Review:
I’m a TV crime show buff – most of the time if you check out my recent shows on Hulu, you will see things like Law and Order, Blue Bloods or Chicago PD in my recently viewed shows. Ocassionally, i’ll be watching one of these shows and i’ll see a peak of people working a crime scene and cadaver dogs searching for bodies at the potential dump site for a serial killer. I’ve always been intrigued by the idea of search dogs and when Scent of the Missing popped up as a potential book for a reading challenge, I opted to read it and find out just a bit more.

Scent of the Missing intertwines chapters of training scenarios where the author worked as a volunteer with chapters dedicated to the training of a Search and Rescue dog – specific for this book, a Golden Retriever called Puzzle (or Puzz as she is referred to throughout). I have to admit that I was surprised by the amount of training that it took to ensure that a dog was fully qualified. I mean I knew that you didn’t just get a dog one day and they were qualified as a search dog the next – but the evolution of a search dog from a puppy (Susannah got Puzzle from a breeder when she was 8 weeks old and had been involved with selecting the right puppy before they were even available to take home) to a fully qualified dog around 2 years of age (when Puzzle finished her official certification).

I thought that the author did a good job balancing real life searches where she provided support to other handler’s and their dogs with the training that she was going through with Puzzle (oftentimes at the same time). I found her volunteering to be a victim as part of training scenarios to be intriguing and something that I would love to potentially do in the future (or the same could be said for volunteering in mass casualty training scenarios). ultimately, I gave Scent of the Missing 3.5 stars because it was a solid enjoyable read, but didn’t completely blow me away. I also didn’t find myself too emotionally invested in any of the searches (as I have found myself in other non-fiction books).

 
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Posted by on January 21, 2018 in Book Review, Review

 

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Review – Christmas at the Candied Apple Cafe – Katherine Garbera

Christmas at the Candied Apple Café
Author: Katherine Garbera
Rating: ☆ ☆ ☆ ½

Review Copy Provided by Author via NetGalley

Description:
There’s nothing so magical as Christmas in New York…
Santa is coming to New York!
Snow is falling, excitement is high and the delicious scent of chocolate drifts along Fifth Avenue – the Candied Apple Café is ready for Christmas! And no one is busier than publicist Iona Summerlin. With so much to do, she doesn’t have time to think about men, dating, or the fact her last boyfriend ditched her for her brother… Relationships are off the menu!
Hotel boss Mads Eriksson is not looking forward to the first Christmas since losing his wife. His six-year-old daughter Sofia has lost her belief in Christmas magic along with her mother, and he has no idea what to do. But an unusually festive business meeting at the Candied Apple – and meeting the beautiful Iona – starts to defrost Mads’ frozen heart, and suddenly life seems full of light and sparkle again.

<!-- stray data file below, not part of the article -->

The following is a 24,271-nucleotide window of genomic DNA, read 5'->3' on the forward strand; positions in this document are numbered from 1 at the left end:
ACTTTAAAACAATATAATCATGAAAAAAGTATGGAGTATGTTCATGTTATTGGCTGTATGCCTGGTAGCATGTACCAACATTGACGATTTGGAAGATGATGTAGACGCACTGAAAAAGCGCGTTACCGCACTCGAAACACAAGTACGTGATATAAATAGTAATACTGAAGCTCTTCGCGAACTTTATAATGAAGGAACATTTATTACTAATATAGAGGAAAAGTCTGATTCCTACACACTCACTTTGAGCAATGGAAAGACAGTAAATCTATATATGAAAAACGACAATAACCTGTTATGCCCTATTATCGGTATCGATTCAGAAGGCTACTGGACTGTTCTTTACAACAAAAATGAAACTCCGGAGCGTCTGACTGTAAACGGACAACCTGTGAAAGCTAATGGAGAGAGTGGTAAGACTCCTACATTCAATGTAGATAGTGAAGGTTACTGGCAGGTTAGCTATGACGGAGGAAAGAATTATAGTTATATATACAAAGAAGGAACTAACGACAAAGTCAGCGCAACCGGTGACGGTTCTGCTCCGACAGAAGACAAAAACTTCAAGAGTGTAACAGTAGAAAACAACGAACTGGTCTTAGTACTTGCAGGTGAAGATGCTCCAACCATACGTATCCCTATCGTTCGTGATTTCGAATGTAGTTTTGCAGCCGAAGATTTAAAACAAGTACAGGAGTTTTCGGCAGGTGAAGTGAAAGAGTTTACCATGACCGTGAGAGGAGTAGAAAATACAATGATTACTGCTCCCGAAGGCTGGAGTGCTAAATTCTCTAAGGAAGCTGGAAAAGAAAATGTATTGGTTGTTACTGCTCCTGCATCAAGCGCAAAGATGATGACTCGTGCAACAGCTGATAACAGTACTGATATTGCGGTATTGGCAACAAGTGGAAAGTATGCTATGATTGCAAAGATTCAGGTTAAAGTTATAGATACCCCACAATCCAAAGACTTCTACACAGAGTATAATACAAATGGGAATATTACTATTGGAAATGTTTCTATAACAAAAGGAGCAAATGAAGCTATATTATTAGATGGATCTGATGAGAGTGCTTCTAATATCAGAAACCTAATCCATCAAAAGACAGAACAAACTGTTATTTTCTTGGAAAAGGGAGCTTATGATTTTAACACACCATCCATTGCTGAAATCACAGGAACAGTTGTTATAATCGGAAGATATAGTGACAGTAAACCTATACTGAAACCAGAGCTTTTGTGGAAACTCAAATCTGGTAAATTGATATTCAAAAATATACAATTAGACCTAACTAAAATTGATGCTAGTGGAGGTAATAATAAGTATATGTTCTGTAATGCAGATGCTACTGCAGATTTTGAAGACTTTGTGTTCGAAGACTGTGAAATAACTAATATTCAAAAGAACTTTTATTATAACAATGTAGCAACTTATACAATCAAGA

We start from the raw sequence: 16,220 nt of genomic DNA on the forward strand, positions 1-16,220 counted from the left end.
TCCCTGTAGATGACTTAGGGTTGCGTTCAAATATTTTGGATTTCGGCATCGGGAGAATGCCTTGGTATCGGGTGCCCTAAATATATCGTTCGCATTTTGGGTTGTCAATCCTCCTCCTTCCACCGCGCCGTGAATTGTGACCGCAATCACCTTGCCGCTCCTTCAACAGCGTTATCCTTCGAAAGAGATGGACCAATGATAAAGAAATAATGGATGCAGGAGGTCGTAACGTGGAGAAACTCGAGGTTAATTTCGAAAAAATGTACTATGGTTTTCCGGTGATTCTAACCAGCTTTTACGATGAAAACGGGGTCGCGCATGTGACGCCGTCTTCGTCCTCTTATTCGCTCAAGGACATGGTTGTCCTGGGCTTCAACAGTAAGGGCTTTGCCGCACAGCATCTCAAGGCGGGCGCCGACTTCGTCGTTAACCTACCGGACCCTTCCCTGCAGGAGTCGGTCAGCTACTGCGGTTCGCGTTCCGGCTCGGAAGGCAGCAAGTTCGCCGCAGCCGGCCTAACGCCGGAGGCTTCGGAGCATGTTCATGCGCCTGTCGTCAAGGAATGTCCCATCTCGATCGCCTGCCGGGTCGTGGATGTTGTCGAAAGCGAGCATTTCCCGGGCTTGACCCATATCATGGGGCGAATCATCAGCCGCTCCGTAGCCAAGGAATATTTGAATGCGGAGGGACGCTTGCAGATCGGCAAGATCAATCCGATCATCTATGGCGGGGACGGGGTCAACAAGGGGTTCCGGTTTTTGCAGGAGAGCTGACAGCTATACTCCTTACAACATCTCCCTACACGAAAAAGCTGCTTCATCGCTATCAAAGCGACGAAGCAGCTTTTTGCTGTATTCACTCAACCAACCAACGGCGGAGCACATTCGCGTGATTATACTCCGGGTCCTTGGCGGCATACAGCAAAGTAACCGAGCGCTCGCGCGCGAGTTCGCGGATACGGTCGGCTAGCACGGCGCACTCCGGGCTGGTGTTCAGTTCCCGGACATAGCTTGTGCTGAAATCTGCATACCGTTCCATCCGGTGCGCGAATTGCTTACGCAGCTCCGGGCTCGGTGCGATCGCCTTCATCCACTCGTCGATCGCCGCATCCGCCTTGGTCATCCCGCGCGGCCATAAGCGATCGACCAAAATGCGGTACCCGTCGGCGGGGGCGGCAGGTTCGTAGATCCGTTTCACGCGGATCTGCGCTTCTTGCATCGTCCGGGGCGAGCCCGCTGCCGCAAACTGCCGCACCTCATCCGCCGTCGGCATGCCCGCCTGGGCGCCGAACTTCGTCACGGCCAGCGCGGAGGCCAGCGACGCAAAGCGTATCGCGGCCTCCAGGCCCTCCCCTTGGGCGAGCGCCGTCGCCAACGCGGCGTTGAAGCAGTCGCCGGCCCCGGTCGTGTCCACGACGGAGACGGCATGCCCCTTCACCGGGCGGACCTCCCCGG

If only they dare to believe, maybe all their Christmas dreams will come true!

Review:
It’s beginning to look a lot like Christmas…well, kinda sorta…at least the weather has started to cool down a bit (I even woke up to frost on the car earlier this week) – normally, I would wait until December to start digging into Christmas romances – but when I was offered the chance to review Christmas at the Candied Apple Café, I was intrigued by the description (as well as the whimsy of the cover) – that I said yes. It has also been a while since I’ve read anything written by Ms Garbara (like probably close to 8years), so seeing how her writing style has evolved over time was an added bonus.

Like the cover, there was something whimsical about Christmas at the Candied Apple Café – it was a story about learning to love again and moving on, to making new memories (and add in a nice bonus of a story that revolves around chocolate…which if anyone knows me knows I heartily subscribe to that lifestyle choice). While Iona wasn’t the chocolatier, she was the publicist responsible for a rather popular chocolate store who is being courted by the hero, Mads Eriksson, to be a unique store in his hotel chain. But it was Mads daughter who won me over in the writing of the story. I’ll admit that I’m a sucker for books that feature kids (especially if they are key to the story) and Sofia was an adorable, yet precocious little girl. I just wanted to have her jump off the page, so that I could give her a hug and read her a story, but alas….

The romance between Iona and Mads wasn’t anything that blew me away – it just had a nice steady development with a bit of a flash and bang at a few different spots. I was honestly more interested in both Mads relationship with his daughter and how he was going to get past a recently suffered tragedy to love again. Christmas at the Candied Apple Café was just a comfortable read – the kind of book that I would read on a snowy day, snuggled up unti a blanket on the couch with the dog warming my feet. I’d give Christmas at the Candied Apple Café 3.5 stars and a recommendation for anyone looking for a cute Christmas romance.